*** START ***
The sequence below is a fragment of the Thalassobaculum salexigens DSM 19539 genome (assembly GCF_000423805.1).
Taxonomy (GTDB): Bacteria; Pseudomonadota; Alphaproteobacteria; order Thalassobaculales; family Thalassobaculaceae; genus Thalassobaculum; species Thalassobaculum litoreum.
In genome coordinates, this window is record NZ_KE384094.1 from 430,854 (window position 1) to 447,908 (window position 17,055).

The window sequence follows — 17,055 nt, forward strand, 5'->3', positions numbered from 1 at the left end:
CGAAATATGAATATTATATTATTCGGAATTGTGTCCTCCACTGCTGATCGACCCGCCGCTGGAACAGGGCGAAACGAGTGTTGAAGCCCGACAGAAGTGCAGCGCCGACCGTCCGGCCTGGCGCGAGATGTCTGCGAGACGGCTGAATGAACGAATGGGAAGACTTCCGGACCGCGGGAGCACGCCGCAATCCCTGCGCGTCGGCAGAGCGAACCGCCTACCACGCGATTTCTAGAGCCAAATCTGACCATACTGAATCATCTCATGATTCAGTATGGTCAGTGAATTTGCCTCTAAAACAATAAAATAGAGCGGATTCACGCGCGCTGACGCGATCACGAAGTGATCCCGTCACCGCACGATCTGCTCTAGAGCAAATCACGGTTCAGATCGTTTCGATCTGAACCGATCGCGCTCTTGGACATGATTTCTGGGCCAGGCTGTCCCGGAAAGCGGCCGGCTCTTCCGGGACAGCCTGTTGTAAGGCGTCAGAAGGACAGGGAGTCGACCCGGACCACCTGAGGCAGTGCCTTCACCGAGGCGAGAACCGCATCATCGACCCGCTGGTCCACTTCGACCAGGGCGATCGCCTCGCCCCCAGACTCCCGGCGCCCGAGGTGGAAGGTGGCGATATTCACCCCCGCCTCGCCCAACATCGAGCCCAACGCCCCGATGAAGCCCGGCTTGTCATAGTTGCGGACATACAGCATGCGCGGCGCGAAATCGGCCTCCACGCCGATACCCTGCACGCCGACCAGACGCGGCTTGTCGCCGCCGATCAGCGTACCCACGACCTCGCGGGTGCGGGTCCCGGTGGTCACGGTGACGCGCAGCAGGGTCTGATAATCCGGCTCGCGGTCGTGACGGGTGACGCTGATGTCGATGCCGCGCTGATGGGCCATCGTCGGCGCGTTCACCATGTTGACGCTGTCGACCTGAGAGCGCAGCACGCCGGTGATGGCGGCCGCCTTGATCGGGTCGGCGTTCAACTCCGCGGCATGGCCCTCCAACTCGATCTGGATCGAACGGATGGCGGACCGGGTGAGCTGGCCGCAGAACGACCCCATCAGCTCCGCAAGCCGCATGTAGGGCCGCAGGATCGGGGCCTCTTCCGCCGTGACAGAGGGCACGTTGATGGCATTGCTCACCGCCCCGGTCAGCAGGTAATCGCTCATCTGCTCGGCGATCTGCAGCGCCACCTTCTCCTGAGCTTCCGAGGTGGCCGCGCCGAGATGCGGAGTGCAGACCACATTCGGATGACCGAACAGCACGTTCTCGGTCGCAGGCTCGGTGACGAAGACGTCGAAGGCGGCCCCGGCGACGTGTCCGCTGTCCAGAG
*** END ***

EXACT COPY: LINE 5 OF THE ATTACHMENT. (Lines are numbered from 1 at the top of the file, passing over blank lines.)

CGAAATATGAATATTATATTATTCGGAATTGTGTCCTCCACTGCTGATCGACCCGCCGCTGGAACAGGGCGAAACGAGTGTTGAAGCCCGACAGAAGTGCAGCGCCGACCGTCCGGCCTGGCGCGAGATGTCTGCGAGACGGCTGAATGAACGAATGGGAAGACTTCCGGACCGCGGGAGCACGCCGCAATCCCTGCGCGTCGGCAGAGCGAACCGCCTACCACGCGATTTCTAGAGCCAAATCTGACCATACTGAATCATCTCATGATTCAGTATGGTCAGTGAATTTGCCTCTAAAACAATAAAATAGAGCGGATTCACGCGCGCTGACGCGATCACGAAGTGATCCCGTCACCGCACGATCTGCTCTAGAGCAAATCACGGTTCAGATCGTTTCGATCTGAACCGATCGCGCTCTTGGACATGATTTCTGGGCCAGGCTGTCCCGGAAAGCGGCCGGCTCTTCCGGGACAGCCTGTTGTAAGGCGTCAGAAGGACAGGGAGTCGACCCGGACCACCTGAGGCAGTGCCTTCACCGAGGCGAGAACCGCATCATCGACCCGCTGGTCCACTTCGACCAGGGCGATCGCCTCGCCCCCAGACTCCCGGCGCCCGAGGTGGAAGGTGGCGATATTCACCCCCGCCTCGCCCAACATCGAGCCCAACGCCCCGATGAAGCCCGGCTTGTCATAGTTGCGGACATACAGCATGCGCGGCGCGAAATCGGCCTCCACGCCGATACCCTGCACGCCGACCAGACGCGGCTTGTCGCCGCCGATCAGCGTACCCACGACCTCGCGGGTGCGGGTCCCGGTGGTCACGGTGACGCGCAGCAGGGTCTGATAATCCGGCTCGCGGTCGTGACGGGTGACGCTGATGTCGATGCCGCGCTGATGGGCCATCGTCGGCGCGTTCACCATGTTGACGCTGTCGACCTGAGAGCGCAGCACGCCGGTGATGGCGGCCGCCTTGATCGGGTCGGCGTTCAACTCCGCGGCATGGCCCTCCAACTCGATCTGGATCGAACGGATGGCGGACCGGGTGAGCTGGCCGCAGAACGACCCCATCAGCTCCGCAAGCCGCATGTAGGGCCGCAGGATCGGGGCCTCTTCCGCCGTGACAGAGGGCACGTTGATGGCATTGCTCACCGCCCCGGTCAGCAGGTAATCGCTCATCTGCTCGGCGATCTGCAGCGCCACCTTCTCCTGAGCTTCCGAGGTGGCCGCGCCGAGATGCGGAGTGCAGACCACATTCGGATGACCGAACAGCACGTTCTCGGTCGCAGGCTCGGTGACGAAGACGTCGAAGGCGGCCCCGGCGACGTGTCCGCTGTCCAGAG